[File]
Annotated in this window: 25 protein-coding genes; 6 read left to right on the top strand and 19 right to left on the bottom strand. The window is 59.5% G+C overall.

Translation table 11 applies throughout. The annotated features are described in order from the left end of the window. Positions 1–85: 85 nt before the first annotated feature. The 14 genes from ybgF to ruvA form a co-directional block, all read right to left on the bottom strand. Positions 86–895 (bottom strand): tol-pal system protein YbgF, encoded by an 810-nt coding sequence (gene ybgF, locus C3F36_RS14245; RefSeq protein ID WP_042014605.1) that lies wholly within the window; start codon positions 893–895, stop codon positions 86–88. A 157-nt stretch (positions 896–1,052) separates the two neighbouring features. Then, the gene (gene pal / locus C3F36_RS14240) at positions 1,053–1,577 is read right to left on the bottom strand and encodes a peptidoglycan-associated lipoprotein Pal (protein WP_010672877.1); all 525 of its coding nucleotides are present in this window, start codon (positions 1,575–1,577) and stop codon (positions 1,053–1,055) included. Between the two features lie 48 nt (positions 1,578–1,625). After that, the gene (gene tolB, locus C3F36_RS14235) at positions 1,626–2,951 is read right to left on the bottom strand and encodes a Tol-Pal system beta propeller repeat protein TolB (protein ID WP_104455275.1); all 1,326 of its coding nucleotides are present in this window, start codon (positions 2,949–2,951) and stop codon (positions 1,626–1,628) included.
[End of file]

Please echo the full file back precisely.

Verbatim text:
Annotated in this window: 25 protein-coding genes; 6 read left to right on the top strand and 19 right to left on the bottom strand. The window is 59.5% G+C overall.

Translation table 11 applies throughout. The annotated features are described in order from the left end of the window. Positions 1–85: 85 nt before the first annotated feature. The 14 genes from ybgF to ruvA form a co-directional block, all read right to left on the bottom strand. Positions 86–895 (bottom strand): tol-pal system protein YbgF, encoded by an 810-nt coding sequence (gene ybgF, locus C3F36_RS14245; RefSeq protein ID WP_042014605.1) that lies wholly within the window; start codon positions 893–895, stop codon positions 86–88. A 157-nt stretch (positions 896–1,052) separates the two neighbouring features. Then, the gene (gene pal / locus C3F36_RS14240) at positions 1,053–1,577 is read right to left on the bottom strand and encodes a peptidoglycan-associated lipoprotein Pal (protein WP_010672877.1); all 525 of its coding nucleotides are present in this window, start codon (positions 1,575–1,577) and stop codon (positions 1,053–1,055) included. Between the two features lie 48 nt (positions 1,578–1,625). After that, the gene (gene tolB, locus C3F36_RS14235) at positions 1,626–2,951 is read right to left on the bottom strand and encodes a Tol-Pal system beta propeller repeat protein TolB (protein ID WP_104455275.1); all 1,326 of its coding nucleotides are present in this window, start codon (positions 2,949–2,951) and stop codon (positions 1,626–1,628) included.